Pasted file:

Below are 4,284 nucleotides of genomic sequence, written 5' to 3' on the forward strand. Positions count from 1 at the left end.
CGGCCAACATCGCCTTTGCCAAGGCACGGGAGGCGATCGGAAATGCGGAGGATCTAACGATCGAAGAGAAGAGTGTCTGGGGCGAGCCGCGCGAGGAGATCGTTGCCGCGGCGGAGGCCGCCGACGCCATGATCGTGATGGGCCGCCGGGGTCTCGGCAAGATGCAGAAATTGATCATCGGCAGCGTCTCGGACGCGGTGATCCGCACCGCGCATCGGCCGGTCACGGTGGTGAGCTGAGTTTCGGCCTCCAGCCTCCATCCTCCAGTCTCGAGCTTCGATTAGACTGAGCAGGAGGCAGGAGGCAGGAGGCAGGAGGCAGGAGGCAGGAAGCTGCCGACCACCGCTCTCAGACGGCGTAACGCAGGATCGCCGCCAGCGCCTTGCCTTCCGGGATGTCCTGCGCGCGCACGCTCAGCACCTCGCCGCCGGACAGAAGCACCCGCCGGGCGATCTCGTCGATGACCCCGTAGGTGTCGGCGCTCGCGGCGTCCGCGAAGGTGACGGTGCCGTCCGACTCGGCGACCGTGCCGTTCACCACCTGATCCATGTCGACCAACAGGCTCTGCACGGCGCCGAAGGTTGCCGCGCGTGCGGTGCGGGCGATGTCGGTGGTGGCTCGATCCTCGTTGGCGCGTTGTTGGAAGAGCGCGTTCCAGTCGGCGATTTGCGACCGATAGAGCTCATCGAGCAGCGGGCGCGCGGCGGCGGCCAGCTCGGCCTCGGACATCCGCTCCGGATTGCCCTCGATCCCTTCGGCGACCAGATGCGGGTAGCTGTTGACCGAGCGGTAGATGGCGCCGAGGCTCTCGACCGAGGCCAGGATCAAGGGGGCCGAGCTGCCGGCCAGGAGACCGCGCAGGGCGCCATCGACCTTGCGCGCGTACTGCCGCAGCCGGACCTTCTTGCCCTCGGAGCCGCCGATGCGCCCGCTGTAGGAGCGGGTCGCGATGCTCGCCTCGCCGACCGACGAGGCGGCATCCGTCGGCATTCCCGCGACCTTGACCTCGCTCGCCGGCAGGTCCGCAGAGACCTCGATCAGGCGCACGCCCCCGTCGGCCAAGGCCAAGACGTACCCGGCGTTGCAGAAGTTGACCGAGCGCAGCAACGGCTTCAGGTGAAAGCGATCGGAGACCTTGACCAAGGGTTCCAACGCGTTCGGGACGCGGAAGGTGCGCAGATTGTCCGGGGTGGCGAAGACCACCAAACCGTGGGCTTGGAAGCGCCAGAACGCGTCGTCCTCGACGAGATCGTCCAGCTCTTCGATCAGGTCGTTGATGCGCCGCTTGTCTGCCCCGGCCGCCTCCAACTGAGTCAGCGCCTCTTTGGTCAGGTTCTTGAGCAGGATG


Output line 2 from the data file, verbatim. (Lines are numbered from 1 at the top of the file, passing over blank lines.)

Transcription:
CGGCCAACATCGCCTTTGCCAAGGCACGGGAGGCGATCGGAAATGCGGAGGATCTAACGATCGAAGAGAAGAGTGTCTGGGGCGAGCCGCGCGAGGAGATCGTTGCCGCGGCGGAGGCCGCCGACGCCATGATCGTGATGGGCCGCCGGGGTCTCGGCAAGATGCAGAAATTGATCATCGGCAGCGTCTCGGACGCGGTGATCCGCACCGCGCATCGGCCGGTCACGGTGGTGAGCTGAGTTTCGGCCTCCAGCCTCCATCCTCCAGTCTCGAGCTTCGATTAGACTGAGCAGGAGGCAGGAGGCAGGAGGCAGGAGGCAGGAGGCAGGAAGCTGCCGACCACCGCTCTCAGACGGCGTAACGCAGGATCGCCGCCAGCGCCTTGCCTTCCGGGATGTCCTGCGCGCGCACGCTCAGCACCTCGCCGCCGGACAGAAGCACCCGCCGGGCGATCTCGTCGATGACCCCGTAGGTGTCGGCGCTCGCGGCGTCCGCGAAGGTGACGGTGCCGTCCGACTCGGCGACCGTGCCGTTCACCACCTGATCCATGTCGACCAACAGGCTCTGCACGGCGCCGAAGGTTGCCGCGCGTGCGGTGCGGGCGATGTCGGTGGTGGCTCGATCCTCGTTGGCGCGTTGTTGGAAGAGCGCGTTCCAGTCGGCGATTTGCGACCGATAGAGCTCATCGAGCAGCGGGCGCGCGGCGGCGGCCAGCTCGGCCTCGGACATCCGCTCCGGATTGCCCTCGATCCCTTCGGCGACCAGATGCGGGTAGCTGTTGACCGAGCGGTAGATGGCGCCGAGGCTCTCGACCGAGGCCAGGATCAAGGGGGCCGAGCTGCCGGCCAGGAGACCGCGCAGGGCGCCATCGACCTTGCGCGCGTACTGCCGCAGCCGGACCTTCTTGCCCTCGGAGCCGCCGATGCGCCCGCTGTAGGAGCGGGTCGCGATGCTCGCCTCGCCGACCGACGAGGCGGCATCCGTCGGCATTCCCGCGACCTTGACCTCGCTCGCCGGCAGGTCCGCAGAGACCTCGATCAGGCGCACGCCCCCGTCGGCCAAGGCCAAGACGTACCCGGCGTTGCAGAAGTTGACCGAGCGCAGCAACGGCTTCAGGTGAAAGCGATCGGAGACCTTGACCAAGGGTTCCAACGCGTTCGGGACGCGGAAGGTGCGCAGATTGTCCGGGGTGGCGAAGACCACCAAACCGTGGGCTTGGAAGCGCCAGAACGCGTCGTCCTCGACGAGATCGTCCAGCTCTTCGATCAGGTCGTTGATGCGCCGCTTGTCTGCCCCGGCCGCCTCCAACTGAGTCAGCGCCTCTTTGGTCAGGTTCTTGAGCAGGATG